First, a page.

I rarely feel floored anymore by a given movie, but in all honesty, “Straight Outta Compton” is the best non-Pixar film I’ve seen this year. It’s unlikely to appeal to all audiences (and indeed, will potentially be off-putting to many viewers); regardless, “Compton” is a well-made, challenging drama that tells a story many WASP Americans (including me) have never heard.
“Straight Outta Compton” is the true story of controversial rap group N.W.A., featuring hip-hop legends Eazy-E, Dr. Dre, Ice Cube, DJ Yella, and MC Ren (though the latter two don’t have much to do here). During its heyday in the early 1990s, N.W.A. was known for its aggressive lyrics, vivid verbal depictions of urban violence, and unprecedented mainstream success. (Entering the cinema, I had to show my ID to three different theater employees at various points, ostensibly stationed outside the auditorium to “prevent kids from sneaking in.” Some controversies, at least, aren’t likely to die anytime soon.).
F. Gary Gray’s direction is surehanded and engaging: “Compton” clocks in at two and a half hours, the length of a typical overstuffed summer blockbuster, but feels far shorter. Not once does the pacing sag or momentum falter; as someone unfamiliar with the tale of N.W.A.’s rise, I found their story extraordinarily involving. Where skeptical yet intrigued viewers are concerned, “Straight Outta Compton” is unlikely to produce a taste for rap music, but it undeniably produces an appreciation of the genre. Central to this is Andre (“Dr. Dre”) Young, the creative force behind N.W.A.’s success and an exceptionally successful independent producer since the group’s breakup. Whether or not one personally enjoys his work, it’s impossible to deny Dre’s seismic impact upon not only the hip-hop world, but upon countless other genres (pop, country, R&B) that have since adopted similar musical stylings. “Straight Outta Compton” highlights his artistic genius and gave me new appreciation for his contributions.
This is not only a good movie, it is an important one: a portrait of a world far removed from yuppiedom, where real art flourishes despite persistent discrimination and violence. Gratifyingly, Gray’s film displays a readiness to engage with the serious, thought-provoking thematic questions underlying the N.W.A. narrative.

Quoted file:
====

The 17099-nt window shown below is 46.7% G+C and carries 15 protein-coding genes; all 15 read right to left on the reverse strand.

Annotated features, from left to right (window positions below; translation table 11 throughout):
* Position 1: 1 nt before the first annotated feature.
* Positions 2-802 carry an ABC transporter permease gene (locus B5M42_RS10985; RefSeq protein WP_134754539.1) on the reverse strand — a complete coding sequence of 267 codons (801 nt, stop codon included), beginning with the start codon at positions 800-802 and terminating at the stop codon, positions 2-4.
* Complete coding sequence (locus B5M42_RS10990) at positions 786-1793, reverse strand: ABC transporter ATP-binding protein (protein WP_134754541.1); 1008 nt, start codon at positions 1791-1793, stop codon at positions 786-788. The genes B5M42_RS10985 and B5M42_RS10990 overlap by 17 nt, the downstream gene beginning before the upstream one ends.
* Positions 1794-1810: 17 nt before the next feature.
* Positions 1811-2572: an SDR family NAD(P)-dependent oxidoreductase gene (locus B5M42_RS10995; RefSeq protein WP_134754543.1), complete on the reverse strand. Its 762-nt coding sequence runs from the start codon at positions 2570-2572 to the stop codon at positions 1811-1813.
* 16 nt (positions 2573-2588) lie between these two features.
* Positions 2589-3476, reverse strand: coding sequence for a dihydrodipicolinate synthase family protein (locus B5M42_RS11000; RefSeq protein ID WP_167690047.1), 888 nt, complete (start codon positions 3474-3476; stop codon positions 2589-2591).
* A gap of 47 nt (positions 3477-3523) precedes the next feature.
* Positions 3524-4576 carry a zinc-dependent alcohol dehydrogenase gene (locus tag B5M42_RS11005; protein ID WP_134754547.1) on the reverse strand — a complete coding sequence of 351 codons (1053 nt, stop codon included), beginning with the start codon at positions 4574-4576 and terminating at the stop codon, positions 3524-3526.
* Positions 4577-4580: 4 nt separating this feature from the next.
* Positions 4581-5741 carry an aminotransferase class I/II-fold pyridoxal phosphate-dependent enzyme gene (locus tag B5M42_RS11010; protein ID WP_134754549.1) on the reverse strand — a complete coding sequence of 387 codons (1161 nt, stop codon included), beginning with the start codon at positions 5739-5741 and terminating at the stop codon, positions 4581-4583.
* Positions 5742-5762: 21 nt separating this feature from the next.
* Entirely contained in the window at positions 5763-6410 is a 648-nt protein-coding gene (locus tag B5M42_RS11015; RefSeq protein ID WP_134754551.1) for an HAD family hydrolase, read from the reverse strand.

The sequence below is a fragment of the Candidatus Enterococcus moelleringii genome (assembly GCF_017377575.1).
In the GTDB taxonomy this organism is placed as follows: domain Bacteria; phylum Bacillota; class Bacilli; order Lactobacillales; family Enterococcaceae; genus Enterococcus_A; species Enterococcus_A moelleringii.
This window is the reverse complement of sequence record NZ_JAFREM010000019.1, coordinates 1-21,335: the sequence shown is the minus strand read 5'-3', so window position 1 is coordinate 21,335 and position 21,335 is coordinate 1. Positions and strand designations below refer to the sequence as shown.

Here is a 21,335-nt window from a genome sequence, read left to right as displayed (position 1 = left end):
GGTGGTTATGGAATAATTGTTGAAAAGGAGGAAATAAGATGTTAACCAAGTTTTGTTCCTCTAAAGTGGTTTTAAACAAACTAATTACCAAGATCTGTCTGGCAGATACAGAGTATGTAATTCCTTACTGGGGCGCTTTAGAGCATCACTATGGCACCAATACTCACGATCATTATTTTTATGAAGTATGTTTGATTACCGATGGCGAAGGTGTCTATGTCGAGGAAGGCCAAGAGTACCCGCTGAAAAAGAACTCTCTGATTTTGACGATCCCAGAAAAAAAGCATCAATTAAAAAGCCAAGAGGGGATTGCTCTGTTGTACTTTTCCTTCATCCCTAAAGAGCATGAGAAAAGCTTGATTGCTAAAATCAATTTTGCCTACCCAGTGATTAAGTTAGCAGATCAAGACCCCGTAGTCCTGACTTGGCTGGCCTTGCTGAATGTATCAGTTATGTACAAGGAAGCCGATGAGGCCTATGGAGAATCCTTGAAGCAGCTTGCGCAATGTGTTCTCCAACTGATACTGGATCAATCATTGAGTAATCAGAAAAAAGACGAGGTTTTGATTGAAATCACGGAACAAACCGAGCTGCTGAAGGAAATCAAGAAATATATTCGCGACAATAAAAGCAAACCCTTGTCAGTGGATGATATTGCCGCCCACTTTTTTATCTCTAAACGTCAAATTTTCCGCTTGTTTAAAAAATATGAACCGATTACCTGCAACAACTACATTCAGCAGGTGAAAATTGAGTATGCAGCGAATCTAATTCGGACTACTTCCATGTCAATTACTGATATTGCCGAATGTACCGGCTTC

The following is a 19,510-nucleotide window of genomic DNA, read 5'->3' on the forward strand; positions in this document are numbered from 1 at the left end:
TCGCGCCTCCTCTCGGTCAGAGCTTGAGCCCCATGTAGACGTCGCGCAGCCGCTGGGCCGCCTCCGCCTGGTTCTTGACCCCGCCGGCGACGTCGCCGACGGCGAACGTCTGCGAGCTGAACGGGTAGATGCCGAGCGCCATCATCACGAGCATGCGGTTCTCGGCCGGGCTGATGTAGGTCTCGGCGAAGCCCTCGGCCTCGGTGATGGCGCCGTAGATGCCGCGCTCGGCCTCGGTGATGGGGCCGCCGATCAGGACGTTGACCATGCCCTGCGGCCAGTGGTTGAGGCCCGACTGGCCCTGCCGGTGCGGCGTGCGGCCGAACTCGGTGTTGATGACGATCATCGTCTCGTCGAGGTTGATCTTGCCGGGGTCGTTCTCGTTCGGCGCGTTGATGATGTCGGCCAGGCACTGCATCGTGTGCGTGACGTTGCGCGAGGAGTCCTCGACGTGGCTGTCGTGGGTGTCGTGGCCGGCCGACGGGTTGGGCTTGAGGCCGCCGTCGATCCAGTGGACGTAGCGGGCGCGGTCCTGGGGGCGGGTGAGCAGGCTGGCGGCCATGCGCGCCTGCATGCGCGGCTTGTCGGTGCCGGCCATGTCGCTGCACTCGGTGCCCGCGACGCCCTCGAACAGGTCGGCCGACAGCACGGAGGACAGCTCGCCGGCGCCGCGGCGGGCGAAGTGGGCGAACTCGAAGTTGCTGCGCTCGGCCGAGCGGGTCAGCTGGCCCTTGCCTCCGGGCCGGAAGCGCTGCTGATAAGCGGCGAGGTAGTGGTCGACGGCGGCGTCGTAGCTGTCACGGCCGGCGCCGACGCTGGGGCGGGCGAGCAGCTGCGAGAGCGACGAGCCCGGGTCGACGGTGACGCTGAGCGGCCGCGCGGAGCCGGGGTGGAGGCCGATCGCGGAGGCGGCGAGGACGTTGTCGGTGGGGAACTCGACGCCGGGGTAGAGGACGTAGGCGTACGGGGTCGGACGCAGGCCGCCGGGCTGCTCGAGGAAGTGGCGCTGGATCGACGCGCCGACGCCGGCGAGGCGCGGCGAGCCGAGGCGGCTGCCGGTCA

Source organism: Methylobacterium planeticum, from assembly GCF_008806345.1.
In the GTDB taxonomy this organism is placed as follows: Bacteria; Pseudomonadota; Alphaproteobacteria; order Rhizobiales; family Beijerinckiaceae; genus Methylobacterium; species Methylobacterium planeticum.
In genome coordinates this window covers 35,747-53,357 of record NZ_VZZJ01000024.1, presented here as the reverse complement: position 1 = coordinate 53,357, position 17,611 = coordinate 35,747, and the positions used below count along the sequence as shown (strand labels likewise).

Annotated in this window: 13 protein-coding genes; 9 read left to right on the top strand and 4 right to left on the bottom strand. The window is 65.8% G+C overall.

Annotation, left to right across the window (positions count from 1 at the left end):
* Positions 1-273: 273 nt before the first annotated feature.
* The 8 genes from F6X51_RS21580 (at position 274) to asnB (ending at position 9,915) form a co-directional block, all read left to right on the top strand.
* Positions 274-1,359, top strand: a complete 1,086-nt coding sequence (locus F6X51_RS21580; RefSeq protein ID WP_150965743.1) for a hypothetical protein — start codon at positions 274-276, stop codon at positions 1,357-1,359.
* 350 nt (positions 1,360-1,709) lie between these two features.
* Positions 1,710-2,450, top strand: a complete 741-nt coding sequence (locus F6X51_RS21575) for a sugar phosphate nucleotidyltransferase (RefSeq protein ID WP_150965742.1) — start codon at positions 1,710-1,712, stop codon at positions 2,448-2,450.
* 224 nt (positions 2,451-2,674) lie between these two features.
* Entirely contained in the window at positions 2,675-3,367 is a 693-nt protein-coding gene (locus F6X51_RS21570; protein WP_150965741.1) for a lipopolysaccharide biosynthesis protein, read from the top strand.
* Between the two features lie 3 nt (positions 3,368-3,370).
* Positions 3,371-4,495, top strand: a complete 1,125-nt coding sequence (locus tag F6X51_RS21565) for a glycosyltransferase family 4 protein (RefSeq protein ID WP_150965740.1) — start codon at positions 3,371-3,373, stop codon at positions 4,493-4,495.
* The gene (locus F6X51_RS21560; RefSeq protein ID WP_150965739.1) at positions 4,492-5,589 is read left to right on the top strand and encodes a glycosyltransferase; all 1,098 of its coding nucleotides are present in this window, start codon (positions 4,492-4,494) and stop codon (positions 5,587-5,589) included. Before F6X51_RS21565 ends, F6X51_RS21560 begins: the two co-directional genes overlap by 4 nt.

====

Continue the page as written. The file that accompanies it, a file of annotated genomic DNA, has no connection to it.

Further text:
How does one respond to ostensibly legitimate authority figures behaving in an utterly illegitimate manner? The unjustified police harassment faced by N.W.A.’s members – even in utterly banal contexts, such as a visit to their manager’s office – is wrenchingly depicted onscreen. Accordingly, the music produced by the early hip-hop titans – suffused as it was with anger, profanity, and violence – emerged out of real events and real frustrations. The group’s controversial songs constituted a depiction, not a glorification, of a particular community’s experience (whether the same could be said for the work of contemporary rap artists is, naturally, an open question).
To what extent should self-expression be voluntarily tempered by a sense of social responsibility? In an early scene, N.W.A. performs its notorious song “F*** Tha Police” in an exhilaratingly defiant stand against censorious authorities. This riotous glee is later contraposed against grisly images from the Rodney King riots, in which the antiestablishment lyrics of N.W.A. were frequently co-opted by protesters. How should one’s “artistic expression” be balanced against the possible blowback?
“Straight Outta Compton” is something of a niche movie, and many will likely believe it to be an uncritical celebration of “rap culture” (as one might expect given the subject matter here, the use of strong profanity literally never stops throughout – a TV-edit version would essentially be a silent film). For those willing to look past this, however, “Compton” is a fascinating exploration of the history and sophistication of an art form with which many white Americans are likely unfamiliar. Further, it raises questions of authority, power, and artistic responsibility that are as salient today as they were a quarter-century ago, but resists the urge to give pat answers.
In short, I found myself both intellectually and artistically edified by this film. And that is the highest praise I know how to bestow.
A well-produced, incredibly compelling docudrama that artfully juggles character development, thematic depth, and cultural relevance. Highly recommended.
Normalized Score: 8.7